Japanese warplanes bombed Pearl Harbor on Dec. 7, 1941. Hours later, the FBI began rounding up people of Japanese ancestry on the West Coast. Security officials suspected that if Japan attacked the U.S. mainland, Japanese immigrants would engage in espionage and sabotage.
Within weeks, more than 2,000 people — mostly men — were taken into custody. Many were shipped to prison camps in Montana, North Dakota, New Mexico and Texas. They were never charged with a crime and had no access to lawyers.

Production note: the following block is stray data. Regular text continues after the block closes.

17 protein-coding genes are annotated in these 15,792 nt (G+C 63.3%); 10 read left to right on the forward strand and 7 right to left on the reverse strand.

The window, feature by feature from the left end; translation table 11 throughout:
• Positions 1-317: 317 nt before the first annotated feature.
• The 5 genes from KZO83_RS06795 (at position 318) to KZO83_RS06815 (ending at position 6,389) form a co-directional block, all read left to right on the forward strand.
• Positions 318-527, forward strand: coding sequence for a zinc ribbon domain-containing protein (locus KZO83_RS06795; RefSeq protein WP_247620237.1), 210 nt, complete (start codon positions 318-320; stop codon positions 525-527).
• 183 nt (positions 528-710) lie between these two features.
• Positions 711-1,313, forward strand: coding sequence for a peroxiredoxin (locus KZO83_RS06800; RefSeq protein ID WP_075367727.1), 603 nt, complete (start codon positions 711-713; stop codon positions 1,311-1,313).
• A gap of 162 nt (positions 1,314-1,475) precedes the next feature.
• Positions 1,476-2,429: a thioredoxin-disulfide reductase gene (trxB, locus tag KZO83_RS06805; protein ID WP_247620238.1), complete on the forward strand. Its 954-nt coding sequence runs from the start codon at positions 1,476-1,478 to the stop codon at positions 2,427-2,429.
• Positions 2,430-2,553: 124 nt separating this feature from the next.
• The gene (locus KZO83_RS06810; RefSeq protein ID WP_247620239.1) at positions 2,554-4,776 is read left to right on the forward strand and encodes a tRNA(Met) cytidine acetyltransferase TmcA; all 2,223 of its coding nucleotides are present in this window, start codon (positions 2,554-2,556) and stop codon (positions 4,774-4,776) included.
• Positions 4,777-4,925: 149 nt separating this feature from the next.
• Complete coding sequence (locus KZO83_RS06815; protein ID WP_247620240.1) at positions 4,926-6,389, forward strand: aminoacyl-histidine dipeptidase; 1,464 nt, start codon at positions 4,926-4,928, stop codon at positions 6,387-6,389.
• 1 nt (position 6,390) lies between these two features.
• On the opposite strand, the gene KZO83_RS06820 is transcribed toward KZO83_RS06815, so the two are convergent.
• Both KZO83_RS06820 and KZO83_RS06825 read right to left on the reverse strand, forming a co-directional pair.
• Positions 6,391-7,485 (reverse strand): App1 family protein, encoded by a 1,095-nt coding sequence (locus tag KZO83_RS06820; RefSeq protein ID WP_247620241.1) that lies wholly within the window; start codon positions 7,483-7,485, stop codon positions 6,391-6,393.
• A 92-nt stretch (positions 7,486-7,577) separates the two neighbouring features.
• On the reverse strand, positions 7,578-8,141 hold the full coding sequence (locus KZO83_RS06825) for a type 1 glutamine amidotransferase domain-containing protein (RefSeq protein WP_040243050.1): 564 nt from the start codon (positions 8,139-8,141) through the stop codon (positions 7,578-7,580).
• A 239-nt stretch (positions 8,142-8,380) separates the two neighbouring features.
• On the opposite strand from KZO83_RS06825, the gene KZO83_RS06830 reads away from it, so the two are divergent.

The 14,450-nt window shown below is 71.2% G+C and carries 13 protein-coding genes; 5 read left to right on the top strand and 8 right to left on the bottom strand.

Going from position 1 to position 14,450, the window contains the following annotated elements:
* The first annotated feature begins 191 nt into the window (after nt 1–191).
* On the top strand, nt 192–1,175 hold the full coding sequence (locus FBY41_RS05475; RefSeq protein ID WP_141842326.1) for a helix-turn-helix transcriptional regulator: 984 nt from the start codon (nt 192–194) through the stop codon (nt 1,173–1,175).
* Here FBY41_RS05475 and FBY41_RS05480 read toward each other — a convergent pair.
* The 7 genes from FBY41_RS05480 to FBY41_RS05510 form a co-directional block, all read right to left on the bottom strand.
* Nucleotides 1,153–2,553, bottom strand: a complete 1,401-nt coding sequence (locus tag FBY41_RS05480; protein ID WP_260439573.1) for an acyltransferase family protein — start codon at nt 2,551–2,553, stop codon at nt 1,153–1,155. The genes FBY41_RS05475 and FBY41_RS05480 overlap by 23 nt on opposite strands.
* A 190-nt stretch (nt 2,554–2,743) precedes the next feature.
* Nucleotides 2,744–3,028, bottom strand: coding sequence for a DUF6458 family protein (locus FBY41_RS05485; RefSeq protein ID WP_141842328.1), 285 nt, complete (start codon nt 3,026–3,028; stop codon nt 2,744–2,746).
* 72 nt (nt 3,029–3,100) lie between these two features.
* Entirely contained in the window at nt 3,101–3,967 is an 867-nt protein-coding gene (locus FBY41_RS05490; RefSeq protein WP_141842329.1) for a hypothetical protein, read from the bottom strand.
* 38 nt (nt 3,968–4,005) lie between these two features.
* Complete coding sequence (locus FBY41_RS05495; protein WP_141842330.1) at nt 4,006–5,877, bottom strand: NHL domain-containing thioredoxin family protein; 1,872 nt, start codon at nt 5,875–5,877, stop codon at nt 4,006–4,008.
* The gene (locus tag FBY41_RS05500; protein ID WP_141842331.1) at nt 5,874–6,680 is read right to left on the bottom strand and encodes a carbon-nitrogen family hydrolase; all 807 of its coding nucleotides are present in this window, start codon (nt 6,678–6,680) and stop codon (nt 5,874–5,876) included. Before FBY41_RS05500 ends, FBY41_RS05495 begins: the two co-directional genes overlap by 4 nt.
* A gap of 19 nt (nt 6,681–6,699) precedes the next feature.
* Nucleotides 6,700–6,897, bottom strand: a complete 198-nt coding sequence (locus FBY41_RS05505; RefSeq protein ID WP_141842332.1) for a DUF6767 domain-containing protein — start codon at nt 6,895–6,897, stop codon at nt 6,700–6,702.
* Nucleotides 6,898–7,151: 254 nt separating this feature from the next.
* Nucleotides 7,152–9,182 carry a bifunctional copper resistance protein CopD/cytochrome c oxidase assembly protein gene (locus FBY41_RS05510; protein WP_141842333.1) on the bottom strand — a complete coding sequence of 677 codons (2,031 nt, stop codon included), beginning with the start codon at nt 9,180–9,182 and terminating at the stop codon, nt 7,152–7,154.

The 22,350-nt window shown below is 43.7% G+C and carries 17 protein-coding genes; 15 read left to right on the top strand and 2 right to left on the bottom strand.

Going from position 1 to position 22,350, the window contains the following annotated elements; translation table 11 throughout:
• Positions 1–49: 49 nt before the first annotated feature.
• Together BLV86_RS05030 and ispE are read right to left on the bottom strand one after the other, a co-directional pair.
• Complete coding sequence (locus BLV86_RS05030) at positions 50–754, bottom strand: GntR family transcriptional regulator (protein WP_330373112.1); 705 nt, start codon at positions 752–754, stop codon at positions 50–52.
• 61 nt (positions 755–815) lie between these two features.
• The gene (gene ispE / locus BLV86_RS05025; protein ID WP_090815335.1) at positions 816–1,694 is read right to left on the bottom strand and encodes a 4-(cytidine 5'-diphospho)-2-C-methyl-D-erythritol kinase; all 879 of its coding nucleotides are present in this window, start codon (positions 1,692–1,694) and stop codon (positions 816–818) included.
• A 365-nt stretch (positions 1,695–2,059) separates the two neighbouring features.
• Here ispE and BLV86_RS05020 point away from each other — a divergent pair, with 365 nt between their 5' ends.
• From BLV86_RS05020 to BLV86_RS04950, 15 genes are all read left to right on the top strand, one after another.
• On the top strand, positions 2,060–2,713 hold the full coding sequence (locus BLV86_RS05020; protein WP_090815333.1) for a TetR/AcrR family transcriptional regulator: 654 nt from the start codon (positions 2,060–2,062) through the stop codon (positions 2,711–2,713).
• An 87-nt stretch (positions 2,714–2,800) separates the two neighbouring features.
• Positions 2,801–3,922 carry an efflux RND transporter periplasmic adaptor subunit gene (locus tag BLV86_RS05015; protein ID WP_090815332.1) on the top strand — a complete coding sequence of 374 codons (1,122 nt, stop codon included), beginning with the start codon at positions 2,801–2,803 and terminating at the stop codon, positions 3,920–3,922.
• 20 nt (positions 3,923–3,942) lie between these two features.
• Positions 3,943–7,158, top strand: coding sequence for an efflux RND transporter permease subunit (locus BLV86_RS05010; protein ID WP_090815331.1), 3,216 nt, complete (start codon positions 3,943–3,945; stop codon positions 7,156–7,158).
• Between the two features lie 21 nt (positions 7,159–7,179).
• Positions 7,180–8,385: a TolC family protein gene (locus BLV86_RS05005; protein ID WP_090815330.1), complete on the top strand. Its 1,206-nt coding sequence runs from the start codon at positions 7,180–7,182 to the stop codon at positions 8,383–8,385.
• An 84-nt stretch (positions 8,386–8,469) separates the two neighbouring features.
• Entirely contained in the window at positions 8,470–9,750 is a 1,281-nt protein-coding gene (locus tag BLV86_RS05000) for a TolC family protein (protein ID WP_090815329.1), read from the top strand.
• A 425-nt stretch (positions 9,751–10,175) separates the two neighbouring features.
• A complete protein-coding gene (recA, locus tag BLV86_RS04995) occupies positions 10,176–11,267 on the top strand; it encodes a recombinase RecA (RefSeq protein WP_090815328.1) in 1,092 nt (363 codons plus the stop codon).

This episode explores the history of anti-Asian prejudice in the United States that laid the groundwork for an assault on Japanese American communities after Pearl Harbor.
People who lived through the era recall the fear set off by the FBI roundups and the drastic actions Japanese American families took to avoid appearing like traitors. They would soon learn there was nothing they could do to protect themselves from the war hysteria, and anti-Japanese hatred, unleashed in America.